- Diseases, Disorders & Conditions
Quitting Cigarettes Once Again: Smoking and Stopping after Years of Addiction
The First Time
Before I begin this diatribe, I wish to apologize to my readers. This is a tale of a cigarette smoker who is aware of the redundant nature of such a story-who expects reader disgust and the rolling of eyes. Actually, it's me I am aware of the most, and I am angry with myself beyond belief. I've been a smoker for 38 1/2 years, quit for 3 months, then relapsed. Damn.
I now realize that I was incredibly close to relapse when I wrote the hub below, but didn't take it seriously enough:
I mean, sure, I was a relieved and happy non-smoker, but addiction was hot on my heals and I did not see it coming.
The Mind Set
I knew I was going to smoke one evening sitting in an AA meeting. You see, I am also a recovering alcoholic and drug addict. Thankfully, I have been clean and sober since June of 2008, but not from cigarettes. Smoking is so damnably dirty, I shouldn't even call myself clean. But if you understand addiction, you undoubtedly get it.
What happened at that meeting is that I was almost certain that I could smoke just one. HA! So I trotted off to my home and asked my husband for a cigarette. He questioned my decision, but relented. He had been trying to hide the fact that he was still smoking by doing so in our garage, but I'm not stupid, and knew exactly what was going on. He had quit with me weeks prior, yet couldn't-wouldn't-remain smoke-free. He works outdoors daily, and people smoke around him constantly. This is no excuse, but indeed it was a trigger for him, and for me.
The reason that I quit smoking initially was to have total hip replacement surgery which required me to be 6 weeks tobacco-free. My oxygen levels were fabulous and I healed quite quickly. Numerous physicians and psychologists visited my hospital room to discuss my history of smoking, most of them amazed at my ability to do such a thing. I was praised and enjoyed this thoroughly, who wouldn't? All the attention was addicting in itself, but didn't last long.
Now I am faced with the same surgery in February of 2010. The other hip is in poor shape, and I must quit these damned things once more.
In June of this year, I believe I quit with the help of a power within myself. An internal strength, if you will, that came into play one fine day at 5 o'clock in the morning. It was all so very surreal: I simply began putting away ashtrays, cigarettes, lighters, matches and the like in my garage and did not smoke again for 3 months. It was amazing. I had never been a light smoker, I smoked like that veritable chimney folks talk about.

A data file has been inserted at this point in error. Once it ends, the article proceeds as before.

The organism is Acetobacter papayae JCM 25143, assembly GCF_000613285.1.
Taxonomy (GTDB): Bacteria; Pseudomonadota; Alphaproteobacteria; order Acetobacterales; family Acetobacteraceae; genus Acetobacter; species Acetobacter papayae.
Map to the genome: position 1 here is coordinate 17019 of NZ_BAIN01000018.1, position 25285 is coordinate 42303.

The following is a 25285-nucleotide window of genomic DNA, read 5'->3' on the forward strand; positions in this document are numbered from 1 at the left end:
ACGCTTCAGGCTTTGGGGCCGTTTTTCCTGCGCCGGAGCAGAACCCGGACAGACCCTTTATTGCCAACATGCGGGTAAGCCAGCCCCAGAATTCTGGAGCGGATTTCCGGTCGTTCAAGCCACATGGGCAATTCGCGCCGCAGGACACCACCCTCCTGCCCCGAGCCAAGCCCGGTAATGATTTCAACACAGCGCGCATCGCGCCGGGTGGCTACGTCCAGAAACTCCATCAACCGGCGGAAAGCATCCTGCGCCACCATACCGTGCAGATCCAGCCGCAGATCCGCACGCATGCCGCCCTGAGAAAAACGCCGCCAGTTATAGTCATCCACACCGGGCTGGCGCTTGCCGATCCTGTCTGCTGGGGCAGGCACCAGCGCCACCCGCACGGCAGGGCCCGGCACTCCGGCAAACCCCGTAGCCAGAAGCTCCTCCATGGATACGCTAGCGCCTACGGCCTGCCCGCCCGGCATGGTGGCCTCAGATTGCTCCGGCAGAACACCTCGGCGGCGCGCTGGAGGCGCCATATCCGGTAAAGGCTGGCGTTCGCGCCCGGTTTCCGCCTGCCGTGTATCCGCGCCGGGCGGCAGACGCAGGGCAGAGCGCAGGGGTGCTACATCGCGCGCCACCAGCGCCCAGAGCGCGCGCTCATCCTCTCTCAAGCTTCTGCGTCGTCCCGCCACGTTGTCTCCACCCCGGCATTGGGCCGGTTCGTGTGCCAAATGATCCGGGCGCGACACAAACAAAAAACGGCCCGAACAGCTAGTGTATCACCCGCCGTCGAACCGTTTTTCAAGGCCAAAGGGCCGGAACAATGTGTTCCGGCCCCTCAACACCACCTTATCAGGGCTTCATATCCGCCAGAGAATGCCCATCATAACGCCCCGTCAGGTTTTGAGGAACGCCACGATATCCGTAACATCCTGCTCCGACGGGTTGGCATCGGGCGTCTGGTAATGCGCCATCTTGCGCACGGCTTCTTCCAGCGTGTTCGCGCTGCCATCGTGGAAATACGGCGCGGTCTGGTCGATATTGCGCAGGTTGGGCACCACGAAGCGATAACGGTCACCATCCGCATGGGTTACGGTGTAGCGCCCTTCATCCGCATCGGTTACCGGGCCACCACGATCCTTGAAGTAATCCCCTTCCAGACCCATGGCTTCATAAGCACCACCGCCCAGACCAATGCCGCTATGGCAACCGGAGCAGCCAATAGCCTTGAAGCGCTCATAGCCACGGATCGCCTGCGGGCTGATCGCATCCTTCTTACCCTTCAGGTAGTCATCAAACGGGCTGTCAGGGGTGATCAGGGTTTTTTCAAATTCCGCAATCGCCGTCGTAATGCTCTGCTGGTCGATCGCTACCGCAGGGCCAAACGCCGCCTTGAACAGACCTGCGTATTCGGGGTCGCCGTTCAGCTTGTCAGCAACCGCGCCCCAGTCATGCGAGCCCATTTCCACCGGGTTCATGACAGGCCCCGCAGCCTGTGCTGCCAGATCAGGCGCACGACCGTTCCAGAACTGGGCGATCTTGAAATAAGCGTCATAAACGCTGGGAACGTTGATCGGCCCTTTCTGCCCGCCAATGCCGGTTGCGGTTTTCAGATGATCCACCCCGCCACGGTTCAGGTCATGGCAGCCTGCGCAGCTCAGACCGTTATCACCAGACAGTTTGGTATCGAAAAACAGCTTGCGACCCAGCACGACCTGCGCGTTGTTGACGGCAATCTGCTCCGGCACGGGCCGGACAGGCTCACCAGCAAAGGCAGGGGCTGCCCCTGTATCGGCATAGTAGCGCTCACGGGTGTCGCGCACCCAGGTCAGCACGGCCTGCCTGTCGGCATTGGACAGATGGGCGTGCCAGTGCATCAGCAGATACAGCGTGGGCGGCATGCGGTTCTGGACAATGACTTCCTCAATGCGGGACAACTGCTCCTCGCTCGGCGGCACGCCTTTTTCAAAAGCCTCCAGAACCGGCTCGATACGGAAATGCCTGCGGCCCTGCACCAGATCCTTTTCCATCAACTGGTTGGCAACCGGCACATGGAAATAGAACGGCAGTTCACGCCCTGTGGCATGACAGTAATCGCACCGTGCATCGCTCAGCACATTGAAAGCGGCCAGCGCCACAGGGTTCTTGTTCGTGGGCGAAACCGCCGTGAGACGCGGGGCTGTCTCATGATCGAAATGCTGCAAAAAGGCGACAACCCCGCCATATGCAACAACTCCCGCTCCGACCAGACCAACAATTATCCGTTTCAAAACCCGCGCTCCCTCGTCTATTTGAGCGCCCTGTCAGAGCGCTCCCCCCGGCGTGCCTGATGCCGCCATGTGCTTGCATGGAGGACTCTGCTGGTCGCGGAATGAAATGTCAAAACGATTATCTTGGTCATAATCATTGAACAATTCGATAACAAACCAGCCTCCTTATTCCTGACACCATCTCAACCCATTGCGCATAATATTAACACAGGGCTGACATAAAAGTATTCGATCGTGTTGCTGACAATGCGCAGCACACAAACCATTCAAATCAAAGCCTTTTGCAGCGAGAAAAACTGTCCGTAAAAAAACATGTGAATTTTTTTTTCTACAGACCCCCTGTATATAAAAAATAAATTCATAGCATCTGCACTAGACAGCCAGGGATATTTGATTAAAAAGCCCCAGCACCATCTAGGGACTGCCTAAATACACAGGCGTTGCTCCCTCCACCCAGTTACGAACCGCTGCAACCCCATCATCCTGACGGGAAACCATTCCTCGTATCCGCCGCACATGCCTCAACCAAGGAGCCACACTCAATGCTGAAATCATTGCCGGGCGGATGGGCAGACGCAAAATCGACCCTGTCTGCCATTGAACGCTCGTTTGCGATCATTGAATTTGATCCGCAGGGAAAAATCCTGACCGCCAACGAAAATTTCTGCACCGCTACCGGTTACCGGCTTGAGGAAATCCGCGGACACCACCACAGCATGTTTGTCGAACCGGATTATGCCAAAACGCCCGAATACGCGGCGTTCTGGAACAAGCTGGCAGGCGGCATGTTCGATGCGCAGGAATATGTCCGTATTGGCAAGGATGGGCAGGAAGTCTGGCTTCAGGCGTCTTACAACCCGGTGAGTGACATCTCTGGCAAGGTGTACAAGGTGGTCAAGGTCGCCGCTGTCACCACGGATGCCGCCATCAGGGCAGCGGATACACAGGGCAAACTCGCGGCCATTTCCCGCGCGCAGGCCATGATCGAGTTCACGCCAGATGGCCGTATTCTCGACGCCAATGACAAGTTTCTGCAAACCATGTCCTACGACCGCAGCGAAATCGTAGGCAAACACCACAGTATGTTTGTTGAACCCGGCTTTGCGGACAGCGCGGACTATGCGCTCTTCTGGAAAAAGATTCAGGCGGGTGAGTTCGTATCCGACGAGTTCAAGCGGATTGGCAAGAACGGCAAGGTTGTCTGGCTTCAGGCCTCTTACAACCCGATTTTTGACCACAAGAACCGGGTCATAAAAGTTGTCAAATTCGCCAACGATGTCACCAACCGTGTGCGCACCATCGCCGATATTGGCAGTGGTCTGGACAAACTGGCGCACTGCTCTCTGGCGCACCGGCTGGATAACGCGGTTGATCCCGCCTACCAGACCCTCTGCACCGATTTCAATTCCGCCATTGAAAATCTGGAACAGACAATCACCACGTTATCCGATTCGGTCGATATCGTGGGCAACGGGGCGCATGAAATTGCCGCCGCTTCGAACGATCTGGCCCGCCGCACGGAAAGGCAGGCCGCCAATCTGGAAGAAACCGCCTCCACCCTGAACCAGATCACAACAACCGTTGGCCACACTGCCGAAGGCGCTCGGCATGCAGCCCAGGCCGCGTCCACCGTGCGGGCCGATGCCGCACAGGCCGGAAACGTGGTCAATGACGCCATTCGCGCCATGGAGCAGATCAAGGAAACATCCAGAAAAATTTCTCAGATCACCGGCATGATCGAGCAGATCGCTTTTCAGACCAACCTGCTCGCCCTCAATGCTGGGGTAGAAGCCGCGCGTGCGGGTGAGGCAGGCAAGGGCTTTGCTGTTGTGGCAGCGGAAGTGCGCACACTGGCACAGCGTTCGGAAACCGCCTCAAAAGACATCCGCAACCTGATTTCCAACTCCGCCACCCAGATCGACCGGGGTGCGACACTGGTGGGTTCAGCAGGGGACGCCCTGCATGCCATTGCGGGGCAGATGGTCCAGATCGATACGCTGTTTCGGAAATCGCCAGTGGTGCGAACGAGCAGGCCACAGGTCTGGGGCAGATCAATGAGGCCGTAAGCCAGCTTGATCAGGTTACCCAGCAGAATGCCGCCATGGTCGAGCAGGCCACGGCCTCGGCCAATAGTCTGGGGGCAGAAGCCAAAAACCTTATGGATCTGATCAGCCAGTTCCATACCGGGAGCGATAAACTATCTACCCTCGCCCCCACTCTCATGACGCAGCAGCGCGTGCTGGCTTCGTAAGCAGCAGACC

Now in all my time in the rooms of AA, I have heard and considered the conception of a Higher Power, but I remain agnostic in my views. And so today it is incumbent upon me to summon this inner strength once again-consciously. I believe that unlike the first time, I must display the determination to quit this vile habit. I further do not intend to endure the panic attacks I suffered in June, rather, given the nature of planning this life-changing process, I have taken certain steps to ensure success.
Many things are different this time in my effort to quit smoking, the most important being my husband's new attitude toward his own health. He admits that he felt that quitting was of minimal consequence to him before-until he began again. He is now horrified at the racking coughs we both expel every single morning, and I do not doubt his change of heart. He has a plan in place to put "No Smoking" signs around his workplace, so that those triggers are no longer in his face.
I began taking a medication called Wellbutrin which theoretically reduces the urge to smoke. I was uneasy beginning this drug, however I am determined and have spoken to a number of pharmacists who swear by its effectiveness. It's been one week now, and I do in fact 'forget' to smoke occasionally. We shall see.
Another step my husband and I have taken is to set a 'quit date,' one that meets my 6 week surgery requirement. What else? January 1, 2010.
Finally, thanks so much for reading this tome, for I needed to get it-and cigarettes-out of my system.